The Poem-Skull by J.M. Hushour

psSo, what if you’re a lazy text-hopping millennial with no direction?

So, what if you’re trapped in a loveless marriage to an asexual software designer who is on the brink of creating personalized gods/operating systems for computer users?
So, what if it turns out that half your peer group are actually sadistic villains hell-bent on eradicating art and beauty as we know it from the world?
So, what if a supernatural, poem-spouting skull sidekick appears on your kitchen counter one day?
So, what if art had to save the world?!?!
All the answers and more, including sadistic children’s singers, N.A.S.A.-themed adult entertainment, criminal pet owners, and prehistoric enthusiasts, await you in The Poem-Skull.

Reviews:
The Poem-Skull by J.M. Hushour is an odd book, but I think it is good to read an odd book at odd intervals in your life. Finnegans Wake by James Joyce was the last odd book I read and that was a few years ago, further back, there was The Life and Opinions of Tristram Shandy, Gentleman by Laurence Sterne, and even further back, Titus Groan, Gormenghast and Titus Alone by Mervyn Peake. What The Poem-Skull has in common with the books I have mentioned, apart from being odd, and unlike a traditional novel, is a love of word play. All the way through The Poem-Skull, I admired its author’s mastery of words and his skilful play with them. Certainly, once in an inspired state, I cannot imagine him running dry. I like to write and read poetry, which is what drew me to the book. On one level, it intrigued me as a mystery, the mystery of the Poem-Skull. What is it, where did it come from, why did it appear out of nowhere in the life of Shiv Tickle, and how does it produce fragments of poems on paper from its mouth, I wondered. It was the Poem-Skull itself and the sometimes funny, sometimes seedy use of word play that kept me reading the book.
Some of the poems in the book I recognized as being by William Wordsworth, John Milton, Lewis Carroll and Emily Bronte, among others, and others were written by the author himself. Though it plays with the form of the novel, it is a proper novel, an attempt at a work of art. It is not the kind of book that tells you that this happened, then that happened, nor does it read like a story board to base a film script upon, like some extracts from the works of some famous modern writers I have read. In order to play with words you have to be a master of them, as best as you can be. The book could have been shorter, but then, so could most other books. It is a wild fantasy, rooted in the real world. Be brave, I would say to readers. Instead of choosing to read next another of your favourite kind of novel, read something odd, for a change, The Poem-Skull, for one good example. Learn of the dangers of having no direction, living with a lack of love, and admire along the way what a skilled writer can do with words.

Leave any literary baggage at the door and submit to this storm of word and image. There is a plot (read the blurb) but don’t worry about such trivial matters – just immerse your head in the language:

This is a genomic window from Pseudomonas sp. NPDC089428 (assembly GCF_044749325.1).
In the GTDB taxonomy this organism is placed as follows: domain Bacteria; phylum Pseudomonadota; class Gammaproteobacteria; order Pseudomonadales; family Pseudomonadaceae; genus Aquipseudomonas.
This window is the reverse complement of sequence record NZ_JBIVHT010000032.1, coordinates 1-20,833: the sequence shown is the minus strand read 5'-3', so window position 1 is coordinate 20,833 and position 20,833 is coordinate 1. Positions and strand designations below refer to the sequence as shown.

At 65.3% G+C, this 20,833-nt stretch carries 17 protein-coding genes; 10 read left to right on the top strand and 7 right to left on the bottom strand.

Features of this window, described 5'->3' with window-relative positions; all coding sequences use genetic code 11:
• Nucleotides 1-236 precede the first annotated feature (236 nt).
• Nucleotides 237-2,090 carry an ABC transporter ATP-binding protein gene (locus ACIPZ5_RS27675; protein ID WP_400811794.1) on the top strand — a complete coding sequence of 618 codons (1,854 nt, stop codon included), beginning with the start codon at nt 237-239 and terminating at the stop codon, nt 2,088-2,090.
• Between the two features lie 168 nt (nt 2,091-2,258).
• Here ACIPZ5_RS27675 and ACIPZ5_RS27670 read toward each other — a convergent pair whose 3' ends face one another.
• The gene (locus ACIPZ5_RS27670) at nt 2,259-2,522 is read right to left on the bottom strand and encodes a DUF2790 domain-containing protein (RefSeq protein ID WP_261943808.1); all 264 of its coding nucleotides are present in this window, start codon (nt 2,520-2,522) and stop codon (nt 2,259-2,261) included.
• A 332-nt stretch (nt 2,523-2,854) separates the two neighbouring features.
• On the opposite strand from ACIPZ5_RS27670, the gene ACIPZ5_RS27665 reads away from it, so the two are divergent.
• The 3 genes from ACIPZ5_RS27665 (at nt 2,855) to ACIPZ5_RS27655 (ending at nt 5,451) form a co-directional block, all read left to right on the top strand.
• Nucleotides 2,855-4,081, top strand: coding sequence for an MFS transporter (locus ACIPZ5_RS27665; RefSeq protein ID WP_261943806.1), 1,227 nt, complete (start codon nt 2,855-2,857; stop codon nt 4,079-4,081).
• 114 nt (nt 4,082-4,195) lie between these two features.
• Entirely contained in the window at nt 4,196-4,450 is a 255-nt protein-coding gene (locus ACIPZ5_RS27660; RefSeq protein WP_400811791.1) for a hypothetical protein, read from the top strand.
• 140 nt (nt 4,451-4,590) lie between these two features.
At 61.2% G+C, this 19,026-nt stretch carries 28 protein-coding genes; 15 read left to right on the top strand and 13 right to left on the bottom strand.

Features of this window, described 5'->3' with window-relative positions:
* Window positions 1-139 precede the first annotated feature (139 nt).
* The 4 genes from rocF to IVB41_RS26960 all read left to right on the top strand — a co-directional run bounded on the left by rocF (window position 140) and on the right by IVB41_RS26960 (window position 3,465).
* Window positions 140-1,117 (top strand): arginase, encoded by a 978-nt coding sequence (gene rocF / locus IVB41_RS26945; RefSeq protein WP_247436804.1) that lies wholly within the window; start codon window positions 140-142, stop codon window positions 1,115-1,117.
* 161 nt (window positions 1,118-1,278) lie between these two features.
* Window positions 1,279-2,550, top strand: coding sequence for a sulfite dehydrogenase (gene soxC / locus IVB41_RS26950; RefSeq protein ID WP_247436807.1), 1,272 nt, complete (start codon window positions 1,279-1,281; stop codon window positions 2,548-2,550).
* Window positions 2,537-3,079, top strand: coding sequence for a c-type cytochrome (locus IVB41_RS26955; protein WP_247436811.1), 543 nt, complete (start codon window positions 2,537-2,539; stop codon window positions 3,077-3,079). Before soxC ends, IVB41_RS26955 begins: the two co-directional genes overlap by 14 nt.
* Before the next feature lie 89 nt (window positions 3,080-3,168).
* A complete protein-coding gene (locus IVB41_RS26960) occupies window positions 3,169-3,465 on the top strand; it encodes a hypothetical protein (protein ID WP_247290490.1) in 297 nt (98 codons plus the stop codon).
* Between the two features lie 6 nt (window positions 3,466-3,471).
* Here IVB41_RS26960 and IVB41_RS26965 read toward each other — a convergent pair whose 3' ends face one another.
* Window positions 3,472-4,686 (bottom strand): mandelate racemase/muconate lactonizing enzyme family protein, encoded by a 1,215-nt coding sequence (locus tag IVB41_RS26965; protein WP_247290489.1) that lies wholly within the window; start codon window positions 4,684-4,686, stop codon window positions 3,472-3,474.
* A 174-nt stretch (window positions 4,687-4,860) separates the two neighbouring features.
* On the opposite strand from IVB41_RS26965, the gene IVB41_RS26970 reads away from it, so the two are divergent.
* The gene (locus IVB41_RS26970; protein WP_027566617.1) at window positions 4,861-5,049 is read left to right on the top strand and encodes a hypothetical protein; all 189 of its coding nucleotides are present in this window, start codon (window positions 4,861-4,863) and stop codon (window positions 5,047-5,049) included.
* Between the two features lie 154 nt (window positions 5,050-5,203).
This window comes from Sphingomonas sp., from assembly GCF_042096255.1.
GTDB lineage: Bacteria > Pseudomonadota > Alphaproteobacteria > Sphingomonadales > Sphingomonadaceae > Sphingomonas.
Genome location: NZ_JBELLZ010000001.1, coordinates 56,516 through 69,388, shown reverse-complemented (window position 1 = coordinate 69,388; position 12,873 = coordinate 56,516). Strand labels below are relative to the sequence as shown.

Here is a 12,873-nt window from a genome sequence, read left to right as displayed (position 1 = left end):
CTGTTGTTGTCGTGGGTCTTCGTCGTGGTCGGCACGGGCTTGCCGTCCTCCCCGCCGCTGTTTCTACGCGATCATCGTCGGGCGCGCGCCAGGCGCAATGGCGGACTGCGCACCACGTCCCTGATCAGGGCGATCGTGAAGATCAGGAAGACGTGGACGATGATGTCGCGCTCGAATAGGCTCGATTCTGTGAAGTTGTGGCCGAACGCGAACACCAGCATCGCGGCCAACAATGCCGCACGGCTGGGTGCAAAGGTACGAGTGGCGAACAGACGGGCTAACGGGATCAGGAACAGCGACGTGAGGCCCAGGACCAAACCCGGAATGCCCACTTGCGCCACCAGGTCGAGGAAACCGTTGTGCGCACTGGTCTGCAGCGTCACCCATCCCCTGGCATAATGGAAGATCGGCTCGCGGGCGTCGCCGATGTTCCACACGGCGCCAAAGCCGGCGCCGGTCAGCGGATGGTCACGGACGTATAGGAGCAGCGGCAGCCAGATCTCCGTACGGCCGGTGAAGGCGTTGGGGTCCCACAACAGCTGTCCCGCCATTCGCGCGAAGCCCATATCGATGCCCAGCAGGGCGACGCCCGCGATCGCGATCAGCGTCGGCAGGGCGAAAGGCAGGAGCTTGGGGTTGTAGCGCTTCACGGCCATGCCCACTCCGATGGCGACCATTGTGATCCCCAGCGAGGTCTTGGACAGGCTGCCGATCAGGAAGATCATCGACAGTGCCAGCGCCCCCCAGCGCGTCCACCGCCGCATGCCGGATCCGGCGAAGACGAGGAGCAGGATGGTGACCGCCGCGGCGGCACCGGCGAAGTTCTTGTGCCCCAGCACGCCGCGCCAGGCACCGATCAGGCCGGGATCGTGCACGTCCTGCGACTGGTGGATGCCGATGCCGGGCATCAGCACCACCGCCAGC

“Shiv Tickle, home sick, was part of a grander web of myth and sickness, one in which patient zero is the self, vector, symptom and end-stage – but, wait!Hold on…Who is this wretched, mucal creature? Let’s not prance into the room willy-nilly, she’s not feeling so hot, and blast her with inquiries as to her station. We don’t dare risk burdening you, reader, with frightloads of psychological exposition and characterization; we’ll keep that kind of c**p to a minimum here in the beginning and merely advance some cursory facts: the slow striptease of characters they may grow to love, sympathize with or – dare we say! – empathize with. Or hate. Some of them suck. Characters’ first impressions are like watermarks smiling up at you from within the page itself, omnipresent and adding a weird sense of legitimacy to the whole enterprise of fiction. Ahem.”

Other passages read like they were rejected by Joyce from Finnegan’s Wake because they were too dense or obtuse. I liked those the most because I could enjoy the gymnastics without having to think about what they mean.

“And where the *** was Bradley Sternum? Backlight words cast around seeking answers for there are other spectra creeping around this ****er.
She was disparate, shell-shocked in the name of an electrocuted turtle who lay gasping, half out of its shell and desperately struggling to retreat within! Don’t tase me, br’er! She had reached the unconscious and curious conclusion that her perpetual failure to love was somehow endemic, innate, intrinsic. Detective Feasance? Forgotten! Her encounter with “Oog? Abandonment!”

And if your head isn’t spinning when you get to the end, it will be if you attempt to follow the barrage of poetry links and references that form the back matter. I don’t know how many, let’s say about 100.
That’s where you find out the skull, in saving the universe, offers “little windows into other stories, stories of which ‘The Poem-Skull’ is but a conveyor” – with hyperlinks to the full texts in many cases.

Bio: Anyone reading my other reviews will notice that, these days, I am a crime/thriller/pulp fiction man, but a change of diet is a good for the health, so I am glad I happened on the challenging, but ultimately joyful, Yooniverse of The Poem-Skull. All that remains now is to follow some of those poetry links, and then probably come back to this again – the only drawback is that I suspect it will take much mre than one revisit to get close to the Poem Skull’s secret.

The Poem-Skull
Literary fiction, speculative fiction, humor, poetry
http://www.amazon.com/dp/B00I6VMQAW

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